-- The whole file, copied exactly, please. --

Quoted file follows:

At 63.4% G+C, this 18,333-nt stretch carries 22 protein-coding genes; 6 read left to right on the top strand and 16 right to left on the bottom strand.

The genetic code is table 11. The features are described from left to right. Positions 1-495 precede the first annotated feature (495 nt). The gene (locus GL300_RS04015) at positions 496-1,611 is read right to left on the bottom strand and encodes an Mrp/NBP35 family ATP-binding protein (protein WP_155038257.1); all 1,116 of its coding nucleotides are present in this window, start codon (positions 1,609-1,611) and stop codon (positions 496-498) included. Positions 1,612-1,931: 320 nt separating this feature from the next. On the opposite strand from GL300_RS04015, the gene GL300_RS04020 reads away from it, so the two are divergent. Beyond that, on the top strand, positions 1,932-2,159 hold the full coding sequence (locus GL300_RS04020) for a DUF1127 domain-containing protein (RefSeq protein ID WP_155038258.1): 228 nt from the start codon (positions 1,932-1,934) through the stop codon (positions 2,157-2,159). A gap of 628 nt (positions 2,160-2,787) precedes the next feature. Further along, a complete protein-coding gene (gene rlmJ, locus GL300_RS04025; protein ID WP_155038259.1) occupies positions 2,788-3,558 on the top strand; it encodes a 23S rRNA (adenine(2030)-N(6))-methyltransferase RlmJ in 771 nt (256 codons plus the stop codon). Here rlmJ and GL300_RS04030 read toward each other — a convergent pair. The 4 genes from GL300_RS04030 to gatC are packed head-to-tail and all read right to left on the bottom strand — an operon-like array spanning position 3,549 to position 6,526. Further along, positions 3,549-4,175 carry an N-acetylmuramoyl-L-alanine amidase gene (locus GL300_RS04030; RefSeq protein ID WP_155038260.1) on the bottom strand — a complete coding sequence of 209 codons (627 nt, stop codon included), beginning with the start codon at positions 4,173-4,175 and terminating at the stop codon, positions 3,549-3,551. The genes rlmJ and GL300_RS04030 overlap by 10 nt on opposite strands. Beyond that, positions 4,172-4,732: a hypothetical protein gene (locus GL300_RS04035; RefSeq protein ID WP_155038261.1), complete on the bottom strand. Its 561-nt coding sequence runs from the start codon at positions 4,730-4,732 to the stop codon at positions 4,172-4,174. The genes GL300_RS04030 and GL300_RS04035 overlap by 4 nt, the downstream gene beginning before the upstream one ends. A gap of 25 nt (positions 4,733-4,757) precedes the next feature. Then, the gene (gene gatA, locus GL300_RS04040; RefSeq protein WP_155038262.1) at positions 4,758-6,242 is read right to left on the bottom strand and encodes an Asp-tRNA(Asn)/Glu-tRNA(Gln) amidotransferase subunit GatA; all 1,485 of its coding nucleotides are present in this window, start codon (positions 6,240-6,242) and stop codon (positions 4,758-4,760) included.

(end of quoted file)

At 63.4% G+C, this 18,333-nt stretch carries 22 protein-coding genes; 6 read left to right on the top strand and 16 right to left on the bottom strand.

The genetic code is table 11. The features are described from left to right. Positions 1-495 precede the first annotated feature (495 nt). The gene (locus GL300_RS04015) at positions 496-1,611 is read right to left on the bottom strand and encodes an Mrp/NBP35 family ATP-binding protein (protein WP_155038257.1); all 1,116 of its coding nucleotides are present in this window, start codon (positions 1,609-1,611) and stop codon (positions 496-498) included. Positions 1,612-1,931: 320 nt separating this feature from the next. On the opposite strand from GL300_RS04015, the gene GL300_RS04020 reads away from it, so the two are divergent. Beyond that, on the top strand, positions 1,932-2,159 hold the full coding sequence (locus GL300_RS04020) for a DUF1127 domain-containing protein (RefSeq protein ID WP_155038258.1): 228 nt from the start codon (positions 1,932-1,934) through the stop codon (positions 2,157-2,159). A gap of 628 nt (positions 2,160-2,787) precedes the next feature. Further along, a complete protein-coding gene (gene rlmJ, locus GL300_RS04025; protein ID WP_155038259.1) occupies positions 2,788-3,558 on the top strand; it encodes a 23S rRNA (adenine(2030)-N(6))-methyltransferase RlmJ in 771 nt (256 codons plus the stop codon). Here rlmJ and GL300_RS04030 read toward each other — a convergent pair. The 4 genes from GL300_RS04030 to gatC are packed head-to-tail and all read right to left on the bottom strand — an operon-like array spanning position 3,549 to position 6,526. Further along, positions 3,549-4,175 carry an N-acetylmuramoyl-L-alanine amidase gene (locus GL300_RS04030; RefSeq protein ID WP_155038260.1) on the bottom strand — a complete coding sequence of 209 codons (627 nt, stop codon included), beginning with the start codon at positions 4,173-4,175 and terminating at the stop codon, positions 3,549-3,551. The genes rlmJ and GL300_RS04030 overlap by 10 nt on opposite strands. Beyond that, positions 4,172-4,732: a hypothetical protein gene (locus GL300_RS04035; RefSeq protein ID WP_155038261.1), complete on the bottom strand. Its 561-nt coding sequence runs from the start codon at positions 4,730-4,732 to the stop codon at positions 4,172-4,174. The genes GL300_RS04030 and GL300_RS04035 overlap by 4 nt, the downstream gene beginning before the upstream one ends. A gap of 25 nt (positions 4,733-4,757) precedes the next feature. Then, the gene (gene gatA, locus GL300_RS04040; RefSeq protein WP_155038262.1) at positions 4,758-6,242 is read right to left on the bottom strand and encodes an Asp-tRNA(Asn)/Glu-tRNA(Gln) amidotransferase subunit GatA; all 1,485 of its coding nucleotides are present in this window, start codon (positions 6,240-6,242) and stop codon (positions 4,758-4,760) included.